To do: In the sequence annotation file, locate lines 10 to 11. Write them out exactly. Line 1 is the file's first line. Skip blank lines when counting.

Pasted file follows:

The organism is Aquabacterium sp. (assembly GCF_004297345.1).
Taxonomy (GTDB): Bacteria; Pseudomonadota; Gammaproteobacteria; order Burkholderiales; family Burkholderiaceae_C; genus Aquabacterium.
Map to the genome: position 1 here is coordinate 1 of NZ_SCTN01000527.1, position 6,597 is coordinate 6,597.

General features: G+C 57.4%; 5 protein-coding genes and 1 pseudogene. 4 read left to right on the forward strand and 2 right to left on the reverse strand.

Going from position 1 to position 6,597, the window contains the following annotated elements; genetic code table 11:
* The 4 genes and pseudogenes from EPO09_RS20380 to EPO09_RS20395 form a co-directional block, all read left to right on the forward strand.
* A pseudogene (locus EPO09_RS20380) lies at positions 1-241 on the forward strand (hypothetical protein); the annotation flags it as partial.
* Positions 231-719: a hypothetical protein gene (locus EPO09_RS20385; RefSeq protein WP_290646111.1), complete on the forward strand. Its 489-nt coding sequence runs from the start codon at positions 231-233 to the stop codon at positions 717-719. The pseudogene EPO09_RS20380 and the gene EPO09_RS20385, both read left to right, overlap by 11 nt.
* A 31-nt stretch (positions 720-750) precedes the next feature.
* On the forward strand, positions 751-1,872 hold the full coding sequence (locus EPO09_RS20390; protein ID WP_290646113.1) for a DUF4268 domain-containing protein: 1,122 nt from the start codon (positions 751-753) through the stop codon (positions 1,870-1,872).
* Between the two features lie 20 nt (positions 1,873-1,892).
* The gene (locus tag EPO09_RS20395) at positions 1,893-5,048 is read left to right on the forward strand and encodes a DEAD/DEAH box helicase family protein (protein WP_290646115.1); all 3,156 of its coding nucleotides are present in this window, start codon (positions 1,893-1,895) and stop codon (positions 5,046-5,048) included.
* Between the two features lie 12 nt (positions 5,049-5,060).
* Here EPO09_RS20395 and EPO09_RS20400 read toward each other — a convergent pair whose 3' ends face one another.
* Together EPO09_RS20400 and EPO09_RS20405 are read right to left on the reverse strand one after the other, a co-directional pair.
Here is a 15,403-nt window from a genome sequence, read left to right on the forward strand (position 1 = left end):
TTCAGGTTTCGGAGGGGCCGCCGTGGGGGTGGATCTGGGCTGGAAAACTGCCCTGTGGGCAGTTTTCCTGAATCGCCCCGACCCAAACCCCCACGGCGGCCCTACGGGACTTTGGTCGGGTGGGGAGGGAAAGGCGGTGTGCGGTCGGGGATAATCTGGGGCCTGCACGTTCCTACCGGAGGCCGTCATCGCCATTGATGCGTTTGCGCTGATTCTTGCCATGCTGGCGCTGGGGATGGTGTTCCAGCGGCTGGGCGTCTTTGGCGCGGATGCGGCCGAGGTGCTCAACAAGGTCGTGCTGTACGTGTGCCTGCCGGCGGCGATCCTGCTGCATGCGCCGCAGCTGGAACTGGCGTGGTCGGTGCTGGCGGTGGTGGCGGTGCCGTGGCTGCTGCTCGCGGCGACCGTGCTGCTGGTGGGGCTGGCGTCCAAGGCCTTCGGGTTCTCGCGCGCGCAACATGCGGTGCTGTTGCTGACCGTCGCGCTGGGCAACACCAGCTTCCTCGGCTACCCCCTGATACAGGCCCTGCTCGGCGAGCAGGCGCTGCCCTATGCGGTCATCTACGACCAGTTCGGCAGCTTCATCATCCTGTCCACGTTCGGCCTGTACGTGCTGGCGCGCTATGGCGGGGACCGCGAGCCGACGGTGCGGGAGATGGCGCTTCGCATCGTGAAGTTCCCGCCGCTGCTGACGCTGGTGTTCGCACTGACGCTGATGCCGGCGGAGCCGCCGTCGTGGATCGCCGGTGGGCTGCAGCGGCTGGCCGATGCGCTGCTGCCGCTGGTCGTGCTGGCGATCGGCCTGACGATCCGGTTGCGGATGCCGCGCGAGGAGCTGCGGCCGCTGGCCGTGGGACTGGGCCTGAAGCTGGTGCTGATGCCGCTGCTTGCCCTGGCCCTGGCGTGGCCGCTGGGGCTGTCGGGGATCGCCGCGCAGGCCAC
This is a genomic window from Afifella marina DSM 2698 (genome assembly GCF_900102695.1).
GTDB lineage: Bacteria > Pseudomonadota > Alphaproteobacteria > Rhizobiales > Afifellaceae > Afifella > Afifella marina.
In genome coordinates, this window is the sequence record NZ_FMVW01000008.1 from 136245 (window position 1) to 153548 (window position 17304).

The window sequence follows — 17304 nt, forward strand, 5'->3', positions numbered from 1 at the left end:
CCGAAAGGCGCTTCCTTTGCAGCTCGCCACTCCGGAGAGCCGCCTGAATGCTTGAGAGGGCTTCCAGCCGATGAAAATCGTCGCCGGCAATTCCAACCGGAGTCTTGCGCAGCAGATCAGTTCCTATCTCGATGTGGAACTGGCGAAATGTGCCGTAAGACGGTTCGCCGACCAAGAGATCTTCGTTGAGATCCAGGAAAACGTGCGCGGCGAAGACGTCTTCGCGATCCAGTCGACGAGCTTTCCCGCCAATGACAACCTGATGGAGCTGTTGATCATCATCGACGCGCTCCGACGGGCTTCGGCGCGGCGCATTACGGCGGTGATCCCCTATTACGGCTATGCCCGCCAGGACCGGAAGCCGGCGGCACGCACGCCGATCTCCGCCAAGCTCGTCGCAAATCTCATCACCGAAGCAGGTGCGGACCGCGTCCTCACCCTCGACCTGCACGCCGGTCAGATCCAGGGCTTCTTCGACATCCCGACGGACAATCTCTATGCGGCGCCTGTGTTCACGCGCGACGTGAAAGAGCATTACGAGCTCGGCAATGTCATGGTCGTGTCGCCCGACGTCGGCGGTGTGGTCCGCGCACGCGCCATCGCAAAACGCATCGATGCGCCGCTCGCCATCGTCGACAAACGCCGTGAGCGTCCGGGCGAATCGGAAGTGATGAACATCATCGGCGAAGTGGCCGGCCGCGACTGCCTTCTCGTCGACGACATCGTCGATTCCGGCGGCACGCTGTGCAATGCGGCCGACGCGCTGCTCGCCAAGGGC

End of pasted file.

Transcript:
* On the forward strand, positions 751-1,872 hold the full coding sequence (locus EPO09_RS20390; protein ID WP_290646113.1) for a DUF4268 domain-containing protein: 1,122 nt from the start codon (positions 751-753) through the stop codon (positions 1,870-1,872).
* Between the two features lie 20 nt (positions 1,873-1,892).